3D scanning is an increasingly popular technology, especially when it comes to reverse engineering. In this blog, I outline why 3D scanning solutions are making their way into companies, their relationship with reverse engineering and how you can incorporate this technology in your design workflow.
Why 3D Scan?
3D scanners, like our new solution partner Artec, allow users to scan geometries and digitize physical objects, so they can acquire data for custom molds, casts, packages, etc. They can be used in a range of applications from automotive/mechanical, quality control, design process, metrology, healthcare and even reverse engineering. Because of their many use-cases, industries including medical, industrial design and manufacturing, science and education, 3D services, animation and graphics and human sculptures are embracing this technology.
What is Reverse Engineering?
Reverse engineering, also referred to as backwards engineering, is the process of extracting information from pre-existing objects and reproducing them based on the information gathered. It starts with an object that you 3D scan and reconstruct the surface, and then 1) 3D print the object or 2) detect features to do further surface modeling or feature based modeling.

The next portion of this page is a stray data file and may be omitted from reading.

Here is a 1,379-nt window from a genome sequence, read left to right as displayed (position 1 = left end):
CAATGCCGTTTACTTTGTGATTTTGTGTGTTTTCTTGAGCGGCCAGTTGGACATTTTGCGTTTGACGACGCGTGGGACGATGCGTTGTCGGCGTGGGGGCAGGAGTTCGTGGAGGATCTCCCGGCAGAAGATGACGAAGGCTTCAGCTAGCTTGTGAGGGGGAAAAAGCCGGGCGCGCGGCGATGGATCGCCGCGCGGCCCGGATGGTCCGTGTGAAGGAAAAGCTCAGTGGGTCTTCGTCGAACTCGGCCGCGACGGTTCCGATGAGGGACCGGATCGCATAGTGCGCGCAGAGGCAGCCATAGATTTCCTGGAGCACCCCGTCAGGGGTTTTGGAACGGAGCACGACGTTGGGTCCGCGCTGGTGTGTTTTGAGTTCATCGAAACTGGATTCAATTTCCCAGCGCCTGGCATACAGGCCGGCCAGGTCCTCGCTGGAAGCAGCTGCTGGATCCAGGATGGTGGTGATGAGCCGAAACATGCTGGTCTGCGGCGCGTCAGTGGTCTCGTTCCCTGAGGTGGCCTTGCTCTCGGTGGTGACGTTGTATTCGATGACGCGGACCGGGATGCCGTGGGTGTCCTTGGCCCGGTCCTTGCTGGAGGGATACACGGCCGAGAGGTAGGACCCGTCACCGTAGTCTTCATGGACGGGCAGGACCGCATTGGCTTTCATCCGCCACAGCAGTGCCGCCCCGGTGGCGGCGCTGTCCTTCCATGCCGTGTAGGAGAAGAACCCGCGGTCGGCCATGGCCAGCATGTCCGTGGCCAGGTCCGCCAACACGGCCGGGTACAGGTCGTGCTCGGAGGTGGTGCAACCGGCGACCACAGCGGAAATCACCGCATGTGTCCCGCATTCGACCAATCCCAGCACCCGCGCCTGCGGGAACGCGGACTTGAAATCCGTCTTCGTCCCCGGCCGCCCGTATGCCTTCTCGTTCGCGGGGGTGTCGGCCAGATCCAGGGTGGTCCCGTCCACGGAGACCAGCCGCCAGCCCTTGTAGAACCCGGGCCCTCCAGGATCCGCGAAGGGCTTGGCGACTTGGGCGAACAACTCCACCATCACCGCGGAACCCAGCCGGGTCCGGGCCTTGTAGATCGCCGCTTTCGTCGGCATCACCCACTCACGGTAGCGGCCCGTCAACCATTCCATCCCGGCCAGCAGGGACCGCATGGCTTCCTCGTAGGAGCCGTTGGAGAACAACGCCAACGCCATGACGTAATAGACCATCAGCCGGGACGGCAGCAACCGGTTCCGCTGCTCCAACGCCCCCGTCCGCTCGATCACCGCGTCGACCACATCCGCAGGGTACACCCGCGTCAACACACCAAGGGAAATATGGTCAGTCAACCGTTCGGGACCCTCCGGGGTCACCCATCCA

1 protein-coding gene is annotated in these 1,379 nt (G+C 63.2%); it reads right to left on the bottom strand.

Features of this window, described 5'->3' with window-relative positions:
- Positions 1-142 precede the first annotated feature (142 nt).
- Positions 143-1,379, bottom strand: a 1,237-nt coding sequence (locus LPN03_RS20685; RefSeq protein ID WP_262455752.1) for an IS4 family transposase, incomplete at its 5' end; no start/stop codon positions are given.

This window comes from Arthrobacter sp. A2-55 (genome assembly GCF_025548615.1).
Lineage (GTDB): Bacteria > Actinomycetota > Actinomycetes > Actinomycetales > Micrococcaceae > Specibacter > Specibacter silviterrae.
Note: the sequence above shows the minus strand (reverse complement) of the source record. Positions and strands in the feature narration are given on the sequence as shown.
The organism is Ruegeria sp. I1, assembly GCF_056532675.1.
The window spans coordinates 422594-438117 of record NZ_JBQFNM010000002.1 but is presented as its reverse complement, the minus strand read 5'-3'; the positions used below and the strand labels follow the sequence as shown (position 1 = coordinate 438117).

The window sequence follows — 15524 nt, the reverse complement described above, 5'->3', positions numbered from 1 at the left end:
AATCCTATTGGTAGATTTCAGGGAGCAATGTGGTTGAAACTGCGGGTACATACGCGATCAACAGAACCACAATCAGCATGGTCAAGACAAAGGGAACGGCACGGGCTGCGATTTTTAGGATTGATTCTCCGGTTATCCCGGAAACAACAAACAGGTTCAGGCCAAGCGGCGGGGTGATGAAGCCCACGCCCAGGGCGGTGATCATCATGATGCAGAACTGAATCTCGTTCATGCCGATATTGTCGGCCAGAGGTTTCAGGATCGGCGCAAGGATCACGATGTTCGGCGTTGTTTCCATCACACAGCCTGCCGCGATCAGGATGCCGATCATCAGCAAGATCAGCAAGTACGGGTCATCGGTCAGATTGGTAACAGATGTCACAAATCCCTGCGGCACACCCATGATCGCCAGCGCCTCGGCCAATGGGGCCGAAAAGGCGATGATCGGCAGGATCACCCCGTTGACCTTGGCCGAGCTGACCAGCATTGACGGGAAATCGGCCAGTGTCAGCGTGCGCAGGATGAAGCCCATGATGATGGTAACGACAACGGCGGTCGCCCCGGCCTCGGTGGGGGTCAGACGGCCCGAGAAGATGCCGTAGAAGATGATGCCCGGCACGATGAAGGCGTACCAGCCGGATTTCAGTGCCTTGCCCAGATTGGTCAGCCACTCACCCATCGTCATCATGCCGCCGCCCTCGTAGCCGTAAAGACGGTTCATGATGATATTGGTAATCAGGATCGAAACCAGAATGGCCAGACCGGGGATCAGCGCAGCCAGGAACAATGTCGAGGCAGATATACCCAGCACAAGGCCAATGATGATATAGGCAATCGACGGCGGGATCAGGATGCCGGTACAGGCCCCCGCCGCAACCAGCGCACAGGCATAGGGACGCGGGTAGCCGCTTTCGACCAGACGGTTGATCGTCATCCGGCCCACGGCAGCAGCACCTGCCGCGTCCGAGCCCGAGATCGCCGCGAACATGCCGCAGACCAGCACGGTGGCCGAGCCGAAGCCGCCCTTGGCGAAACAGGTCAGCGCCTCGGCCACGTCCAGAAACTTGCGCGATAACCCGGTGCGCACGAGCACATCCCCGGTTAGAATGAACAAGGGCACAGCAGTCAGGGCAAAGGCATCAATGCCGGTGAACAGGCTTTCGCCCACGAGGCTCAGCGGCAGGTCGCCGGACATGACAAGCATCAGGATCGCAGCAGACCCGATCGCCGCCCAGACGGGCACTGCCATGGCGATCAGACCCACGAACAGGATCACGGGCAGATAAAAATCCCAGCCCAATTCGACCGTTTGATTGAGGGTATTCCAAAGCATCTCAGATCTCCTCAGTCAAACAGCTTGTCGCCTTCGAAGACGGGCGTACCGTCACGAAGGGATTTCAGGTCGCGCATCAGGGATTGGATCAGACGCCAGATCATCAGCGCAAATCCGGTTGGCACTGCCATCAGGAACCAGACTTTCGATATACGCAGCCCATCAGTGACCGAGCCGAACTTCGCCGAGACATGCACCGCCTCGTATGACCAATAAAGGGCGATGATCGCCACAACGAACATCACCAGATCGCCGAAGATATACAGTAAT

How Does It Impact Your Workflow?
Reverse engineering allows scan to print with zero manipulation and scan to CAD with the ability to create models and assemblies with nowhere near a CAD/CAE configuration. Some of the capabilities of reverse engineering include surface extraction, based modeling and hybrid modeling.
Plus, with the add-in for SOLIDWORKS, users can efficiently work on mesh healing, feature extraction, auto surface features and use SOLIDWORKS workflow and interface.
For a more in-depth explanation of reverse engineering and real-life examples, watch our full on-demand webinar where Artec 3D Channel Manager, Anton Bosneaga, explores the expanding role of 3D scanning technology in industrial applications. He will explain how it can be used for Reverse Engineering, Prototyping, Design, Quality Control and Inspection.